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D3DReadFileToBlob(L"../Shaders/SimplePixelShader.cso", &psBlob); assert(psBlob); hr = g_d3dDevice->CreatePixelShader(psBlob->GetBufferPointer(), psBlob->GetBufferSize(), nullptr, &g_d3dPixelShader); SafeRelease(psBlob); if (FAILED(hr)) { return false; } //Load Vertex Buffer D3D11_BUFFER_DESC vertexBufferDesc{}; vertexBufferDesc.ByteWidth = sizeof(VertexPosColor) * _countof(g_Vertices); vertexBufferDesc.Usage = D3D11_USAGE_DEFAULT; vertexBufferDesc.BindFlags = D3D11_BIND_VERTEX_BUFFER; D3D11_SUBRESOURCE_DATA resourceData{}; resourceData.pSysMem = g_Vertices; hr = g_d3dDevice->CreateBuffer(&vertexBufferDesc, &resourceData, &g_d3dVertexBuffer); if (FAILED(hr)) { return false; } //Load Index Buffer D3D11_BUFFER_DESC indexBufferDesc{}; indexBufferDesc.ByteWidth = sizeof(WORD) * _countof(g_Indicies); indexBufferDesc.Usage = D3D11_USAGE_DEFAULT; indexBufferDesc.BindFlags = D3D11_BIND_INDEX_BUFFER; resourceData.pSysMem = g_Indicies; hr = g_d3dDevice->CreateBuffer(&indexBufferDesc, &resourceData, &g_d3dIndexBuffer); if (FAILED(hr)) { return false; } //Load Constant Buffers D3D11_BUFFER_DESC cBufferDesc{}; cBufferDesc.ByteWidth = sizeof(XMMATRIX); cBufferDesc.Usage = D3D11_USAGE_DEFAULT; cBufferDesc.BindFlags = D3D11_BIND_CONSTANT_BUFFER; for (size_t bufferID = 0; bufferID < NumConstantBuffers; bufferID++) { hr = g_d3dDevice->CreateBuffer(&cBufferDesc, nullptr, &g_d3dConstantBuffers[bufferID]); if (FAILED(hr)) { return false; } } //Setup Projection Matrix RECT client{}; GetClientRect(g_WinHnd, &client); float clientWidth = static_cast<float>(client.right - client.left); float clientHeight = static_cast<float>(client.bottom - client.top); g_ProjectionMatrix = DirectX::XMMatrixPerspectiveFovLH(XMConvertToRadians(45.0f), clientWidth / clientHeight, 0.1f, 100.0f); g_d3dDeviceContext->UpdateSubresource(g_d3dConstantBuffers[CB_Application], 0, nullptr, &g_ProjectionMatrix, 0, 0); return true; } void Update(float deltaTime) { XMVECTOR eyePosition = XMVectorSet(0, 0, -10, 1); XMVECTOR focusPoint = XMVectorSet(0, 0, 0, 1); XMVECTOR upDirection = XMVectorSet(0, 1, 0, 0); g_ViewMatrix = DirectX::XMMatrixLookAtLH(eyePosition, focusPoint, upDirection); g_d3dDeviceContext->UpdateSubresource(g_d3dConstantBuffers[CB_Frame], 0, nullptr, &g_ViewMatrix, 0, 0); static float angle = 0.0f; angle += 90.0f * deltaTime; XMVECTOR rotationAxis = XMVectorSet(0, 1, 1, 0); g_WorldMatrix = DirectX::XMMatrixRotationAxis(rotationAxis, XMConvertToRadians(angle)); g_d3dDeviceContext->UpdateSubresource(g_d3dConstantBuffers[CB_Object], 0, nullptr, &g_WorldMatrix, 0, 0); } void Clear(const FLOAT clearColor[4], FLOAT clearDepth, UINT8 clearStencil) { g_d3dDeviceContext->ClearRenderTargetView(g_d3dRenderTargerView, clearColor); g_d3dDeviceContext->ClearDepthStencilView(g_d3dDepthStencilView, D3D11_CLEAR_DEPTH | D3D11_CLEAR_STENCIL, clearDepth, clearStencil); } void Present(bool vSync) { if (vSync) { g_d3dSwapChain->Present(1, 0); } else { g_d3dSwapChain->Present(0, 0); } } void Render() { assert(g_d3dDevice); assert(g_d3dDeviceContext); Clear(Colors::CornflowerBlue, 1.0f, 0); //IA const UINT vertexStride = sizeof(VertexPosColor); const UINT offset = 0; g_d3dDeviceContext->IASetVertexBuffers(0, 1, &g_d3dVertexBuffer, &vertexStride, &offset); g_d3dDeviceContext->IASetInputLayout(g_d3dInputLayout); g_d3dDeviceContext->IASetIndexBuffer(g_d3dIndexBuffer, DXGI_FORMAT_R16_UINT, 0); g_d3dDeviceContext->IASetPrimitiveTopology(D3D11_PRIMITIVE_TOPOLOGY_TRIANGLELIST); //VS g_d3dDeviceContext->VSSetShader(g_d3dVertexShader, nullptr, 0); g_d3dDeviceContext->VSGetConstantBuffers(0, NumConstantBuffers, g_d3dConstantBuffers); //RS g_d3dDeviceContext->RSSetState(g_d3dRasterizerState); g_d3dDeviceContext->RSSetViewports(1, &g_Viewport); //PS g_d3dDeviceContext->PSSetShader(g_d3dPixelShader, nullptr, 0); //OM g_d3dDeviceContext->OMSetRenderTargets(1, &g_d3dRenderTargerView, g_d3dDepthStencilView); g_d3dDeviceContext->OMSetDepthStencilState(g_d3dDepthStencilState, 1); //draw g_d3dDeviceContext->DrawIndexed(_countof(g_Indicies), 0, 0); Present(g_EnableVSync); } void CleanUp() { SafeRelease(g_d3dVertexShader); SafeRelease(g_d3dPixelShader); SafeRelease(g_d3dVertexBuffer); SafeRelease(g_d3dIndexBuffer); SafeRelease(g_d3dInputLayout); SafeRelease(g_d3dDepthStencilBuffer); for (size_t bufferID = 0; bufferID < NumConstantBuffers; bufferID++) { SafeRelease(g_d3dConstantBuffers[bufferID]); } SafeRelease(g_d3dDepthStencilState); SafeRelease(g_d3dRasterizerState); SafeRelease(g_d3dRenderTargerView); SafeRelease(g_d3dDepthStencilView); SafeRelease(g_d3dSwapChain); SafeRelease(g_d3dDeviceContext); SafeRelease(g_d3dDevice); }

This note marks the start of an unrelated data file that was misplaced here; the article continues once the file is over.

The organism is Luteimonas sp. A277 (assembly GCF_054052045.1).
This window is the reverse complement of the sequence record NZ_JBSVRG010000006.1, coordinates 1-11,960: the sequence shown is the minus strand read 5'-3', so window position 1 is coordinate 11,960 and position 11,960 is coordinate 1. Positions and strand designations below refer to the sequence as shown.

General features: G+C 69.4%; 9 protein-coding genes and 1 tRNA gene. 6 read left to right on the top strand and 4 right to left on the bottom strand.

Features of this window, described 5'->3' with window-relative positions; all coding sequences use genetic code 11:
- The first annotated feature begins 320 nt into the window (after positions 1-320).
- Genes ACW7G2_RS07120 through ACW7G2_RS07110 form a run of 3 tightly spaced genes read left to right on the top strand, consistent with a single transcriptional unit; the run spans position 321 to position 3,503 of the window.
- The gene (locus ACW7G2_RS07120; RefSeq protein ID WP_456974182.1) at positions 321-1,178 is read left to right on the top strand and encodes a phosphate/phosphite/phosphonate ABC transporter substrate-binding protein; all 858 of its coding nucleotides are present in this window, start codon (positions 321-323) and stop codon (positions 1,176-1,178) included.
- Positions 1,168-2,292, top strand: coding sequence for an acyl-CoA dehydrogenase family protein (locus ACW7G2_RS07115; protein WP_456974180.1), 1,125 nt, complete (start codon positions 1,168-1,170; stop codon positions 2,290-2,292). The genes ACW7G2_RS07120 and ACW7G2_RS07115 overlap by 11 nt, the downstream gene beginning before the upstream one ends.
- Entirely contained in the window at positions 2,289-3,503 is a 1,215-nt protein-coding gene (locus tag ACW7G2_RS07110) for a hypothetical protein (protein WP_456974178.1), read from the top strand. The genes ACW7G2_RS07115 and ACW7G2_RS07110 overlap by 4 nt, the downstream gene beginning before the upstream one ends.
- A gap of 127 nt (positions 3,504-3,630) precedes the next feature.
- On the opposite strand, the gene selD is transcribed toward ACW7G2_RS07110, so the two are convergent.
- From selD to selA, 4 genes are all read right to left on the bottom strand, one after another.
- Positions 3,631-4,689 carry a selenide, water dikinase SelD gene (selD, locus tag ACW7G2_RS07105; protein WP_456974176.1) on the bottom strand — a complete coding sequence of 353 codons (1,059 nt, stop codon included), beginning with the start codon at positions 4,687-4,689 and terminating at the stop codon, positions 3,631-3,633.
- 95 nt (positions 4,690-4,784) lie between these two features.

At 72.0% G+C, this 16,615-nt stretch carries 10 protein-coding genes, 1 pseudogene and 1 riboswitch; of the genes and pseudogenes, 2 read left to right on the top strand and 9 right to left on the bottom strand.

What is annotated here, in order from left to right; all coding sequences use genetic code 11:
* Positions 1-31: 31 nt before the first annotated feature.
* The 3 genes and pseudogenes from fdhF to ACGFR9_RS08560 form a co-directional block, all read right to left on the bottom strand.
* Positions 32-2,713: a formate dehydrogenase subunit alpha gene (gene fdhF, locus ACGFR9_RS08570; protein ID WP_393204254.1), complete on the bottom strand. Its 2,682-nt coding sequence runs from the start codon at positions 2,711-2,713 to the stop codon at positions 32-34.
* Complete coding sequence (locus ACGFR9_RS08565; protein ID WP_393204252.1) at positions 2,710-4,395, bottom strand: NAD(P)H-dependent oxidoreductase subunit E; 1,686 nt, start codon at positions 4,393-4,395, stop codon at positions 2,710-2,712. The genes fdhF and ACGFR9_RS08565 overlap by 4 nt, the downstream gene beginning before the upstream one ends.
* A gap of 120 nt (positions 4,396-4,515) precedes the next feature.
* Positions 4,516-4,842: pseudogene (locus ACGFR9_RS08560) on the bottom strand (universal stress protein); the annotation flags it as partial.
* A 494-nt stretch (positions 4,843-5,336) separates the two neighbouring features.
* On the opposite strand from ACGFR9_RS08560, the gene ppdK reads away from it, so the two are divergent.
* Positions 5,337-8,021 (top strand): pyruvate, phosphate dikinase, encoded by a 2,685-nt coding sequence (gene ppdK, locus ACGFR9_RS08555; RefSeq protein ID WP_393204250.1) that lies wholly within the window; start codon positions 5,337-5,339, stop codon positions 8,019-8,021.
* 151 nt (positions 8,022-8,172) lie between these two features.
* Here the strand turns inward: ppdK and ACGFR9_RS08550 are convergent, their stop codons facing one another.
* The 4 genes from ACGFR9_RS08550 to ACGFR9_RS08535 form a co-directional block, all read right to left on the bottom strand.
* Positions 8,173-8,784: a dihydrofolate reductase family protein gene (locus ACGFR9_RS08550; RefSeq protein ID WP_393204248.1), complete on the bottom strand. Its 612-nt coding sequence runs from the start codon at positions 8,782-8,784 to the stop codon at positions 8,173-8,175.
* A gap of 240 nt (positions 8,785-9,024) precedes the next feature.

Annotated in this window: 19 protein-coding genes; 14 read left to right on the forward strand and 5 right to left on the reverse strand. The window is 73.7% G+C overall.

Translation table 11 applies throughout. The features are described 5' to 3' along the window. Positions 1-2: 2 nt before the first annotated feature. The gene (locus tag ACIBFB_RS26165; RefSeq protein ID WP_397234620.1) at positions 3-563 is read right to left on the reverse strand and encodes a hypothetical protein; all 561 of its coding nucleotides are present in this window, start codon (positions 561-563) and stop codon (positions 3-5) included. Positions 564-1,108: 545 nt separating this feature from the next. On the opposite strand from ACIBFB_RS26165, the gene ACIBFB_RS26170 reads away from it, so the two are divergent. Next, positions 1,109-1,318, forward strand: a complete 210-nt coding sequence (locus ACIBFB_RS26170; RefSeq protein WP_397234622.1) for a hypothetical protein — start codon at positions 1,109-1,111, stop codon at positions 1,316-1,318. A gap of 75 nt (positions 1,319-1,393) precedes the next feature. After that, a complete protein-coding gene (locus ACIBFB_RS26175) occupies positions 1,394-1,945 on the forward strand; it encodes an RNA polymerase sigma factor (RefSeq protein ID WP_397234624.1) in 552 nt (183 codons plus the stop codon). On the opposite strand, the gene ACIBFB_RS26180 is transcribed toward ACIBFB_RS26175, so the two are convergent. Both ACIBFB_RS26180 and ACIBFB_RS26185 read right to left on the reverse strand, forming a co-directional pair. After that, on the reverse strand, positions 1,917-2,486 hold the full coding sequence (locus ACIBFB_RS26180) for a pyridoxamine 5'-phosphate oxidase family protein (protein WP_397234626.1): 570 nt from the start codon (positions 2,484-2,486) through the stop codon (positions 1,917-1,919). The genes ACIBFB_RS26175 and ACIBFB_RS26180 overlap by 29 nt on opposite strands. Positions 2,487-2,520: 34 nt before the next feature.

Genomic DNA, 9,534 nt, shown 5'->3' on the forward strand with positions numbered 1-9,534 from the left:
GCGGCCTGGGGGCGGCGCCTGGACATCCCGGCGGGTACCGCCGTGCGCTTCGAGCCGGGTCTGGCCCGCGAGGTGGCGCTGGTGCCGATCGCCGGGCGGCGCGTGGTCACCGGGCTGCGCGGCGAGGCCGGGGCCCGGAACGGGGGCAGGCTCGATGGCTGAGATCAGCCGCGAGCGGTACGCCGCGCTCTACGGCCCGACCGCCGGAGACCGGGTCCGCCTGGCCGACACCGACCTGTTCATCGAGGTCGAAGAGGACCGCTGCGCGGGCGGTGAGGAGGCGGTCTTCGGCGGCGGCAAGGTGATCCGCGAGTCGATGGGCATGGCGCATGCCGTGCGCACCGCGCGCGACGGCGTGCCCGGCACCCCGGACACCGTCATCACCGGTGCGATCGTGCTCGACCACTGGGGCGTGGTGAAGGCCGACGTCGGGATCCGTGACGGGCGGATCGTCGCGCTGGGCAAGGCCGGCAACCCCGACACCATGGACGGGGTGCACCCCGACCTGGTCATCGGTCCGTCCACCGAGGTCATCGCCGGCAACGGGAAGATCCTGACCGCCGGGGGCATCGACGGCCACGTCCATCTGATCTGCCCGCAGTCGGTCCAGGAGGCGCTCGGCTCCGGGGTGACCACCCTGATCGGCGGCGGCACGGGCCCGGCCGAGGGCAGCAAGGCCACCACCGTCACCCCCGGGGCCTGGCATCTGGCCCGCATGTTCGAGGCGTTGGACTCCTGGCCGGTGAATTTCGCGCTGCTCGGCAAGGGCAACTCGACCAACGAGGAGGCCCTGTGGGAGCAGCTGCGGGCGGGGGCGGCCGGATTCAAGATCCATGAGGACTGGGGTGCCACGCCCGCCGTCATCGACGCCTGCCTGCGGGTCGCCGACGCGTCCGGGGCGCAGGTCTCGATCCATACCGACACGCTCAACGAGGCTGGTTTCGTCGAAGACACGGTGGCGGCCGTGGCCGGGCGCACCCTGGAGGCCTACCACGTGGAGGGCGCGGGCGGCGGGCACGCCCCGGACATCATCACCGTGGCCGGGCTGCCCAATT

• By MarcusAseth
      Hi guys, I'm trying to learn this stuff but running into some problems 😕
      I've compiled my .hlsl into a header file which contains the global variable with the precompiled shader data:
      //... // Approximately 83 instruction slots used #endif const BYTE g_vs[] = { 68, 88, 66, 67, 143, 82, 13, 236, 152, 133, 219, 113, 173, 135, 18, 87, 122, 208, 124, 76, 1, 0, 0, 0, 16, 76, 0, 0, 6, 0, //.... And now following the "Compiling at build time to header files" example at this msdn link , I've included the header files in my main.cpp and I'm trying to create the vertex shader like this: